PLAINS TOWNSHIP, LUZERNE COUNTY (WBRE/WYOU) – The birth of a baby is one of the greatest experiences a parent could ever have. But sometimes problems occur in the delivery room.
A local hospital chain has a rather unique tool to help its staff prepare for emergencies during childbirth. As Eyewitness News Healthbeat Reporter Mark Hiller explains, Geisinger can now better train for the unexpected thanks to a lifelike robotic mom and baby.
As a third year student at Geisinger Commonwealth School of Medicine, Ashlyn Reiser already has experience in the delivery room. “So, I’ve taken part in some C-sections and some vaginal deliveries as well.” Some of the deliveries included difficulties. “And it’s stressful and it’s just a time where you want to think on your feet and be as prepared as possible,” she said.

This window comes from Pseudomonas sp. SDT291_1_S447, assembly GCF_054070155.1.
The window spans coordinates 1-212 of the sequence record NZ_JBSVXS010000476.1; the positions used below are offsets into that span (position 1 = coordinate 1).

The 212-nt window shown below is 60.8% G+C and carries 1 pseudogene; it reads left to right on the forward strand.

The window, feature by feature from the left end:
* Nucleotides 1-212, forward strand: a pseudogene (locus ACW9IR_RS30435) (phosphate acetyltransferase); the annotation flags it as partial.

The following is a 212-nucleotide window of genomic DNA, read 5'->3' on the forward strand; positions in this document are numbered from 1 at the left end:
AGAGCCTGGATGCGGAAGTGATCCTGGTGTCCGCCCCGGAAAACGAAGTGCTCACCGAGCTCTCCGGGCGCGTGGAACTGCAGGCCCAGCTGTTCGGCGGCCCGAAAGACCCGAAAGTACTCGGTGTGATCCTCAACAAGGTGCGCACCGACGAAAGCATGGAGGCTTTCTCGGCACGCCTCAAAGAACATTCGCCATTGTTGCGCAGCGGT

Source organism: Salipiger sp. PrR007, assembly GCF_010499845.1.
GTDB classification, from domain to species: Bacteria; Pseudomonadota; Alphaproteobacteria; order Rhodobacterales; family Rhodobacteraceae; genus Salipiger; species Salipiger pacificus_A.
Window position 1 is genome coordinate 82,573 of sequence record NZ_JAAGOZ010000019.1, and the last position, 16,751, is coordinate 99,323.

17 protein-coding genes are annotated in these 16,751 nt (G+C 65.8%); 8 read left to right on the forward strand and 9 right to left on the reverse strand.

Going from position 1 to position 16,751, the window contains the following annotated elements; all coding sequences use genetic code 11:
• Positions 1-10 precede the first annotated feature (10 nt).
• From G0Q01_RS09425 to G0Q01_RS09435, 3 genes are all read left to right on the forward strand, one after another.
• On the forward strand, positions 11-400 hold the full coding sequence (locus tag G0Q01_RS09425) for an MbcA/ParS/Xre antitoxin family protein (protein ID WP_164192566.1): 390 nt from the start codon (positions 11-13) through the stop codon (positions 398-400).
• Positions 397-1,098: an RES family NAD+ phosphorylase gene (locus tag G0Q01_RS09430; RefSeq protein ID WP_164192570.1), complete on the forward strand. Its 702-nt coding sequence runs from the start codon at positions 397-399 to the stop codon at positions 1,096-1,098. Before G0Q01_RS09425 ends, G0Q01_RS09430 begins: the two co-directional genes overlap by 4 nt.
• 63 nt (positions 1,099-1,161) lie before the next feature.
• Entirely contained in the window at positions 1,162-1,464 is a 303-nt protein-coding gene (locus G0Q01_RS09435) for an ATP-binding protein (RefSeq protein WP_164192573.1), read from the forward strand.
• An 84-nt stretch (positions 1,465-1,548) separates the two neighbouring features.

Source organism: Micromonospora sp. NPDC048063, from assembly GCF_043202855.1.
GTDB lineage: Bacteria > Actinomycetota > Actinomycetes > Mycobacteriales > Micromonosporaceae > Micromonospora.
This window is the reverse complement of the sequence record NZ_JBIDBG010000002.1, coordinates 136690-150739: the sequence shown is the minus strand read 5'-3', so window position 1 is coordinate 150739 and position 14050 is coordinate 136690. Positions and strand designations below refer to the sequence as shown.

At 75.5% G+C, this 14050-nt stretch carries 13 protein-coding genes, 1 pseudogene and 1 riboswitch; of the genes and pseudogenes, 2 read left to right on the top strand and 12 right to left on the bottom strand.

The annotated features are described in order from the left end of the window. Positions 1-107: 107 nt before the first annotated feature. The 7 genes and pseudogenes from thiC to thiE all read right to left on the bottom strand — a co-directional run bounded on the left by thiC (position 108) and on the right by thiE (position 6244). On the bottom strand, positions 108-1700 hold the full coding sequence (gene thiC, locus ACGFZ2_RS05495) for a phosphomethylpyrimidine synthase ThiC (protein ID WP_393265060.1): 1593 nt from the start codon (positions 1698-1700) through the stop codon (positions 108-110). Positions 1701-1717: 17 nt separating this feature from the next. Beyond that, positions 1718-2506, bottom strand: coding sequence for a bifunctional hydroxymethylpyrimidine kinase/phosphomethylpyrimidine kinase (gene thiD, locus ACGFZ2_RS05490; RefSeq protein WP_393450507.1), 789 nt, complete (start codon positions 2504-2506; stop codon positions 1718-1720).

Geisinger recently acquired “Victoria”: an obstetric simulator to help the hospital’s birthing team gain valuable experience. Victoria can be programmed to talk, blink and even bleed. “It’s really sometimes just seconds that we have to be able to interact and intervene if we need to,” said Geisinger OB/GYN Physician Manny Arreguin, MD who is Geisinger’s Northeast Regional Director of Women’s Services.
By having this technological tool, medical professionals can train over and over again for sudden blood loss, a spike or drop in blood pressure and other cardiac and respiratory issues that become emergencies during labor and delivery. “I think that’s what’s so crucial that in a real lifelike manner we’re able to alter and practice and prepare,” said Dr. Arreguin.
The robotic baby named Tori can also be altered from its vital signs to even its blood sugar. The hope is providing access to this high-tech training and to be able to use it frequently will help refine individual birthing skills, develop better teamwork and enhance patient safety. “I think it’s wonderful to be put in those situations so we can take a second and step back and collect our thoughts and provide the best care possible,” said Ms. Reiser.
Geisinger is using the new obstetric simulator at its various hospitals. It’s also training medical professionals in the field in the event they find themselves in an emergency delivery situation.